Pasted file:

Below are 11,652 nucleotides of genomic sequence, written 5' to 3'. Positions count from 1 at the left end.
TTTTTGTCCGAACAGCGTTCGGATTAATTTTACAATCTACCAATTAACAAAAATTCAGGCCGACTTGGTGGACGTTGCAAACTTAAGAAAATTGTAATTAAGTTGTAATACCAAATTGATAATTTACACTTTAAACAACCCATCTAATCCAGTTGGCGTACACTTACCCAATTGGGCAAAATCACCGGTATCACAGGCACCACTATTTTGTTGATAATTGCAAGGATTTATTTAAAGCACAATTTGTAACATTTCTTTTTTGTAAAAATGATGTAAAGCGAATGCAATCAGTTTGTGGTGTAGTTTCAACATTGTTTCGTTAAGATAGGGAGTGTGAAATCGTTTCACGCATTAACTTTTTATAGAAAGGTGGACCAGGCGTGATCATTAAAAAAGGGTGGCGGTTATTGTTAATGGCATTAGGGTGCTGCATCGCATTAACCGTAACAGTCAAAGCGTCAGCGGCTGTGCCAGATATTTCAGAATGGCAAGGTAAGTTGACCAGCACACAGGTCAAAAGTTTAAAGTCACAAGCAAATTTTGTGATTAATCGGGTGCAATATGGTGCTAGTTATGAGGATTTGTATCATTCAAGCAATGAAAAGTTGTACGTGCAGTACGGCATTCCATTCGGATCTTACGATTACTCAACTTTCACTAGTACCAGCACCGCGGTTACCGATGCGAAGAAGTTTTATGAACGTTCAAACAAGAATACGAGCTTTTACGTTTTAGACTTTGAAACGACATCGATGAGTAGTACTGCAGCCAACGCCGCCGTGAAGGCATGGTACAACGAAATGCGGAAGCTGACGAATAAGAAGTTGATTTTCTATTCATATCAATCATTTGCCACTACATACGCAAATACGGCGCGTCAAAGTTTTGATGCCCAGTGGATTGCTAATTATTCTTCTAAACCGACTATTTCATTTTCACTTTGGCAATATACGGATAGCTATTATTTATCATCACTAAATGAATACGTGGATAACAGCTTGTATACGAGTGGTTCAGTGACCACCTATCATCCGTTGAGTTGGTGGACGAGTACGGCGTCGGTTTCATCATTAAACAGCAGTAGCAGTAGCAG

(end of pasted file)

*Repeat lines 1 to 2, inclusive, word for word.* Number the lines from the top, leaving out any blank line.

Below are 11,652 nucleotides of genomic sequence, written 5' to 3'. Positions count from 1 at the left end.
TTTTTGTCCGAACAGCGTTCGGATTAATTTTACAATCTACCAATTAACAAAAATTCAGGCCGACTTGGTGGACGTTGCAAACTTAAGAAAATTGTAATTAAGTTGTAATACCAAATTGATAATTTACACTTTAAACAACCCATCTAATCCAGTTGGCGTACACTTACCCAATTGGGCAAAATCACCGGTATCACAGGCACCACTATTTTGTTGATAATTGCAAGGATTTATTTAAAGCACAATTTGTAACATTTCTTTTTTGTAAAAATGATGTAAAGCGAATGCAATCAGTTTGTGGTGTAGTTTCAACATTGTTTCGTTAAGATAGGGAGTGTGAAATCGTTTCACGCATTAACTTTTTATAGAAAGGTGGACCAGGCGTGATCATTAAAAAAGGGTGGCGGTTATTGTTAATGGCATTAGGGTGCTGCATCGCATTAACCGTAACAGTCAAAGCGTCAGCGGCTGTGCCAGATATTTCAGAATGGCAAGGTAAGTTGACCAGCACACAGGTCAAAAGTTTAAAGTCACAAGCAAATTTTGTGATTAATCGGGTGCAATATGGTGCTAGTTATGAGGATTTGTATCATTCAAGCAATGAAAAGTTGTACGTGCAGTACGGCATTCCATTCGGATCTTACGATTACTCAACTTTCACTAGTACCAGCACCGCGGTTACCGATGCGAAGAAGTTTTATGAACGTTCAAACAAGAATACGAGCTTTTACGTTTTAGACTTTGAAACGACATCGATGAGTAGTACTGCAGCCAACGCCGCCGTGAAGGCATGGTACAACGAAATGCGGAAGCTGACGAATAAGAAGTTGATTTTCTATTCATATCAATCATTTGCCACTACATACGCAAATACGGCGCGTCAAAGTTTTGATGCCCAGTGGATTGCTAATTATTCTTCTAAACCGACTATTTCATTTTCACTTTGGCAATATACGGATAGCTATTATTTATCATCACTAAATGAATACGTGGATAACAGCTTGTATACGAGTGGTTCAGTGACCACCTATCATCCGTTGAGTTGGTGGACGAGTACGGCGTCGGTTTCATCATTAAACAGCAGTAGCAGTAGCAG